The first day of the mini-tour, the skate sprint, was such a weird day for the whole team. Sadie was the only one to qualify for both men and women, and there were some mighty long streaks of sprint qualification ended that day. For me, it was weird because I haven’t failed to make the skate sprint heats since the first World Cup sprint I ever did, in Drammen 2011. I know exactly why I didn’t make it, too…I wasn’t totally prepared for the speed I was going to feel on the downhills and sweeping corners in the glazing snow. I didn’t have great downhill confidence after falling in Kuusamo, and I’m sure seeing what happened to Noah freaked me out a lot more than I admitted at the time. I bobbled on both downhills, almost falling and then scrubbing speed as I struggled to get back onto a better line around the corner. It cost me precious seconds and in a World Cup qualifier, especially in a field with this depth, making small mistakes becomes quite costly. I shrugged it off as best I could and just told myself that I would have a lot of extra energy for the skate 5km the next day!

The girls team cheering on the boys race once we got back to the hotel. There is often a long time gap between the men and women's racing!

The girls team cheering on the boys race once we got back to the hotel. There is often a long time gap between the men and women’s racing!

I got my downhill confidence back the next day, and was skiing with every second in mind during the 5km. I definitely would have paced it less conservatively on the long uphill if I could do it again, but because I arrived at the top without jelly legs, I was able to aggressively take each turn on the way down and hammer into the stadium. I could tell it was a big step closer to how I want to be racing because my focus was 100% on every stride during the race, and I don’t really remember what I was thinking, just that I was present for every moment.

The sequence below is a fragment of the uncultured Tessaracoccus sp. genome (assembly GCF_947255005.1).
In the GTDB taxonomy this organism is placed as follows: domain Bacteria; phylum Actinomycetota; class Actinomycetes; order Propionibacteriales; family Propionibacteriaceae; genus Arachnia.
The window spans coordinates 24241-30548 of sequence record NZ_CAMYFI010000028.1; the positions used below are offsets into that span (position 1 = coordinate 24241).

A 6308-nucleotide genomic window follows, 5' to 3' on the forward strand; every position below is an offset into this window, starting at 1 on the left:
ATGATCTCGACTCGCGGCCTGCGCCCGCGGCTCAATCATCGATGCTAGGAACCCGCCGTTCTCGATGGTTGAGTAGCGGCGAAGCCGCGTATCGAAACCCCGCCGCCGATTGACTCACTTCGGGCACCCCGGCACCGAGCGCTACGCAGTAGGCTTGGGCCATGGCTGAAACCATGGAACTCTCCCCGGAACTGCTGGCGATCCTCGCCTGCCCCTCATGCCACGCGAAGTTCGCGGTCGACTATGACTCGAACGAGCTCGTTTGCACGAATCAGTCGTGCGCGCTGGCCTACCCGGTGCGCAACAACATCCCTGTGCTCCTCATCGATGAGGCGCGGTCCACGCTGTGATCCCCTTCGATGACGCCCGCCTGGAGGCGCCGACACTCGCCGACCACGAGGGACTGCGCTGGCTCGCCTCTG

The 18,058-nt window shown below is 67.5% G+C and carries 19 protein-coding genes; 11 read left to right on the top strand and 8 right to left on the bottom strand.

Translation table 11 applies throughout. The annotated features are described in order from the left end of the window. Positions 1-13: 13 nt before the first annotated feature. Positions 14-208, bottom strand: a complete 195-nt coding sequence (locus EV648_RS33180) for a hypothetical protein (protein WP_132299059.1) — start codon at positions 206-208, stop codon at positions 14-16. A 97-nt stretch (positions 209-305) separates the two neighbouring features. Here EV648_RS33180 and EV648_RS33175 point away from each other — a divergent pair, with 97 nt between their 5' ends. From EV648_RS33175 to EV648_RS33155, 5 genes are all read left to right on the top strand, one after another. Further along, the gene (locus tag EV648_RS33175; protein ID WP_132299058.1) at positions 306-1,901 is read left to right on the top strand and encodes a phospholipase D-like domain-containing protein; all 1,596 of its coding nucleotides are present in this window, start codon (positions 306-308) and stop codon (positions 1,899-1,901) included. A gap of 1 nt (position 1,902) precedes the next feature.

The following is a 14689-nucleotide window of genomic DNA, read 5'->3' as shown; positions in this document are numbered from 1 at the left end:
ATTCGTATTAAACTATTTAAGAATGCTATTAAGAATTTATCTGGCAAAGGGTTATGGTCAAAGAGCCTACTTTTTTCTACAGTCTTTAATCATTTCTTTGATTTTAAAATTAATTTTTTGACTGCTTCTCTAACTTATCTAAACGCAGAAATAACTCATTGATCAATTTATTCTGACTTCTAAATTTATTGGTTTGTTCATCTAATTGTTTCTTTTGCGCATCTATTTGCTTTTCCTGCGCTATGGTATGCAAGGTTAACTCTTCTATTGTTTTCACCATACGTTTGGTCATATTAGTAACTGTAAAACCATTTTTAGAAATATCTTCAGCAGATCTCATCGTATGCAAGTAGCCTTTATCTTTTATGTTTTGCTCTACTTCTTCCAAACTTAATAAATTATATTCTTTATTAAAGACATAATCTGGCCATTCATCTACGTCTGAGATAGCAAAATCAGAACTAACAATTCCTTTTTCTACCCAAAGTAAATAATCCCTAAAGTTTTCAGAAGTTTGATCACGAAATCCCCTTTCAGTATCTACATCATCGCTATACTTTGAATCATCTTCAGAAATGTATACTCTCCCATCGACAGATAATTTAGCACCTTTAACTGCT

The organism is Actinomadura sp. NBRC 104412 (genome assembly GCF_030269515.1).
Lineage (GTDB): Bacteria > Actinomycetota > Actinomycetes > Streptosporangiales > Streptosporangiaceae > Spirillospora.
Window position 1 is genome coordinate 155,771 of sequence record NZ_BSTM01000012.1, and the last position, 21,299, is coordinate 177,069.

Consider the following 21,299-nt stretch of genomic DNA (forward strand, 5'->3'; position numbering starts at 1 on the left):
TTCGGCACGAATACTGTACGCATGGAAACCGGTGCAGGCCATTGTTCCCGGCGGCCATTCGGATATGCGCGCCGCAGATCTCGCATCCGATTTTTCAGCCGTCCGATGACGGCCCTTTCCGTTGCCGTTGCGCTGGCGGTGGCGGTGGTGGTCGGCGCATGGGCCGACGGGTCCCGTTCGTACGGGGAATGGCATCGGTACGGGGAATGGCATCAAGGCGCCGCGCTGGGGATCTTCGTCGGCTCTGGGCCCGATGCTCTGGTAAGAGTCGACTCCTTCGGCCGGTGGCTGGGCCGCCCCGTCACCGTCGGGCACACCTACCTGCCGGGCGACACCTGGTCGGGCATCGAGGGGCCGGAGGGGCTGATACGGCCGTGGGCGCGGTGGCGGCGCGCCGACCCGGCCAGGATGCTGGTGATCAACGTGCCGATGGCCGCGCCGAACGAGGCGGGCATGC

Andy and Liz sharing a foam roller, doing some classic US team hallway recovery after racing.

Andy and Liz sharing a foam roller, doing some classic US team hallway recovery after racing.

Unfortunately, during the 10km pursuit start classic the next day, I didn’t have that same focus. My body was tired and not performing how I had hoped it would, and although I think my technique was better than last year, I struggled to stay upright. About halfway through the race I just wasn’t having fun anymore and wasn’t mentally into it, and didn’t really care if I finished 30th or 50th. That’s awful for me because what I am good at is hammering my heart out, and if I can stand up at the finish line, I feel like I haven’t done my job because I had more to give. But after thinking about it, when I race about 30 times a year, it’s not realistic for me to absolutely kill myself like I do in relays two or three times a weekend. I mean, sure, to be a cross country skier is to be slightly masochistic, but I’m also not crazy! Well, not that crazy…

But the sun came out again! So that made the race weekend that much more fun.

But the sun came out again! So that made the race weekend that much more fun.